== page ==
Iraqi troops 'lack will to fight'
The Islamic State group's takeover of Ramadi is evidence that Iraqi forces do not have the "will to fight", US defence secretary Ash Carter said.
In an unusually candid assessment, Mr Carter said Iraqi forces vastly outnumbered the opposition in Ramadi but failed to fight and pulled back from the provincial capital in central Iraq.
Mr Carter said the United States can provide training, weapons and air support in the fight against the Islamic State extremists but he said the Iraqi forces will have to show a willingness to fight for their country.
He made his comments in an interview that aired today on CNN's State Of The Union show.
The Iraqis left behind large numbers of US-supplied vehicles, including several tanks.
"What apparently happened is the Iraqi forces just showed no will to fight. They were not outnumbered," Mr Carter said. "In fact, they vastly outnumbered the opposing force. That says to me, and I think to most of us, that we have an issue with the will of the Iraqis to fight ISIL and defend themselves."
The fall of Ramadi last Sunday has sparked questions about the effectiveness of the Obama administration's approach in Iraq. That strategy mixes retraining and rebuilding the Iraqi army, prodding Baghdad to reconcile with the nation's Sunnis and bombing Islamic State group targets from the air without committing American ground combat troops.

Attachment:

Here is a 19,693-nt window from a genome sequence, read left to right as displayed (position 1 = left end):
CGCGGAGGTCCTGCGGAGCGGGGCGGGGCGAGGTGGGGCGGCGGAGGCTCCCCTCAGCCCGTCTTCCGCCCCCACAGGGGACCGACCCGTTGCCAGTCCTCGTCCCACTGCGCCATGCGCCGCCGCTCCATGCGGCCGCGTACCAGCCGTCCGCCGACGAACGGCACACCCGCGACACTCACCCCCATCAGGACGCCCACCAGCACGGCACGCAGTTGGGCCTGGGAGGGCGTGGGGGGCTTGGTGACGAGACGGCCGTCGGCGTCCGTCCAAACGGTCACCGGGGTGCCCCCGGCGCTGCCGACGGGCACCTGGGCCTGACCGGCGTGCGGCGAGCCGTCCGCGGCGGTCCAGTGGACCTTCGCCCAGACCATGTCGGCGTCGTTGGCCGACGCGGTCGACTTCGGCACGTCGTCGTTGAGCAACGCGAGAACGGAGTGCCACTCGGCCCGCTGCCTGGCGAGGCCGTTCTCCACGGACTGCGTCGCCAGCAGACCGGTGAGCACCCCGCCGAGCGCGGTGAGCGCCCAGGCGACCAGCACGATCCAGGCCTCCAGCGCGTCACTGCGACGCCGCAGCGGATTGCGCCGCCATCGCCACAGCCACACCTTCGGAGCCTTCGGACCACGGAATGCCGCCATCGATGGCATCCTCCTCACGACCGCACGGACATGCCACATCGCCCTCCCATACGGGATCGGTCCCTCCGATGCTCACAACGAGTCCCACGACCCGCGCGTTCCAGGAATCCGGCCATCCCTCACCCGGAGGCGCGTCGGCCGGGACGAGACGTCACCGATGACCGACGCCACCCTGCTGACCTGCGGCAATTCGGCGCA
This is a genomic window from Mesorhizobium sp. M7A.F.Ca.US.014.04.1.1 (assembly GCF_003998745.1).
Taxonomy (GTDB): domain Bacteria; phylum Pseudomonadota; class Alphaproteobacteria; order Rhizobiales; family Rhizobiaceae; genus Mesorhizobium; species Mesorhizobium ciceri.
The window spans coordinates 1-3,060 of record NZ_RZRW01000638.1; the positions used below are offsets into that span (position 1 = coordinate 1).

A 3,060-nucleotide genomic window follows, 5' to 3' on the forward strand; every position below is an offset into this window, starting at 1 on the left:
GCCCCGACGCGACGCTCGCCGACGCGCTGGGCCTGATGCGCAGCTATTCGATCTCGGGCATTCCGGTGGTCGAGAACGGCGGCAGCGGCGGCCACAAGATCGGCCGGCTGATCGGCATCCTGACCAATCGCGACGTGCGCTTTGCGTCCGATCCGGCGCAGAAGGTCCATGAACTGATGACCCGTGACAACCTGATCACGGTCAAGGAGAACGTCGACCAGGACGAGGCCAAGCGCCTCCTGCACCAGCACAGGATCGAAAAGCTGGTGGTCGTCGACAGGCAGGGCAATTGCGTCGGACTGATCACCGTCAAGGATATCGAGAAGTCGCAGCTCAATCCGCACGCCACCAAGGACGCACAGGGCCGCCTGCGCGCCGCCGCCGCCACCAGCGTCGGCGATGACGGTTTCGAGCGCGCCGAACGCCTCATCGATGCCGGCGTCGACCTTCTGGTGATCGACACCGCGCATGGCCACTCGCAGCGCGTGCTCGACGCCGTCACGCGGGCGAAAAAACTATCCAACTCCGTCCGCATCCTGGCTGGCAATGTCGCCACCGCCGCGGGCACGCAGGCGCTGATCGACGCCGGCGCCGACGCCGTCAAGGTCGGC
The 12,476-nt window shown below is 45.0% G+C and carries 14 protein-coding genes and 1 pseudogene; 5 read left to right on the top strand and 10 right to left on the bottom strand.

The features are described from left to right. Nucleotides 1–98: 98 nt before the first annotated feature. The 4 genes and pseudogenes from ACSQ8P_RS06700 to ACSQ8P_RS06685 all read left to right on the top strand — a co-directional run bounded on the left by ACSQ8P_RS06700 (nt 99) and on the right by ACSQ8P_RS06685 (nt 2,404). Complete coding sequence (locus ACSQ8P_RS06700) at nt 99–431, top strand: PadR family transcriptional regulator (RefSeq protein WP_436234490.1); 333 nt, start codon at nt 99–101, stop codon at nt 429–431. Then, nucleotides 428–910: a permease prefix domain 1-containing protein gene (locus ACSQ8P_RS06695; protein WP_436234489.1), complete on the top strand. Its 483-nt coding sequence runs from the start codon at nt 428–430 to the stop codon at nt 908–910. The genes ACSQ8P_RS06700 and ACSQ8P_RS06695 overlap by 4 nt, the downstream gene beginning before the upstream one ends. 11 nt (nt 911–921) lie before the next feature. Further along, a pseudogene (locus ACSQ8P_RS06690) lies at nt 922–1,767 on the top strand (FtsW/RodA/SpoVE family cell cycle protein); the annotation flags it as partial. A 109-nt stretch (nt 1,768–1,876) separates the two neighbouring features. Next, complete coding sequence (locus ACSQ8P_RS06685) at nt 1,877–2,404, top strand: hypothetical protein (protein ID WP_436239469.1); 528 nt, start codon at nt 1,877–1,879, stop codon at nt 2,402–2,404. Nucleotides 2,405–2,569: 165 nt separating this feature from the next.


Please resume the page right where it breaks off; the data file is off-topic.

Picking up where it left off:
Mr Carter defended the use of US air strikes as an effective part of the fight against the Islamic State group but said they are not a replacement for Iraqi forces defending their country.
"We can participate in the defeat of ISIL," he said, using another acronym for Islamic State. "But we can't make Iraq ... a decent place for people to live - we can't sustain the victory, only the Iraqis can do that. And, in particular in this case, the Sunni tribes to the west."
The Pentagon estimated that when Iraqi troops abandoned Ramadi, they left behind half a dozen tanks, a similar number of artillery pieces, a larger number of armoured personnel carriers and about 100 wheeled vehicles like Humvees.
Over the past year, defeated Iraq security forces have repeatedly left behind US-supplied military equipment, which the US has targeted in subsequent air strikes against Islamic State forces.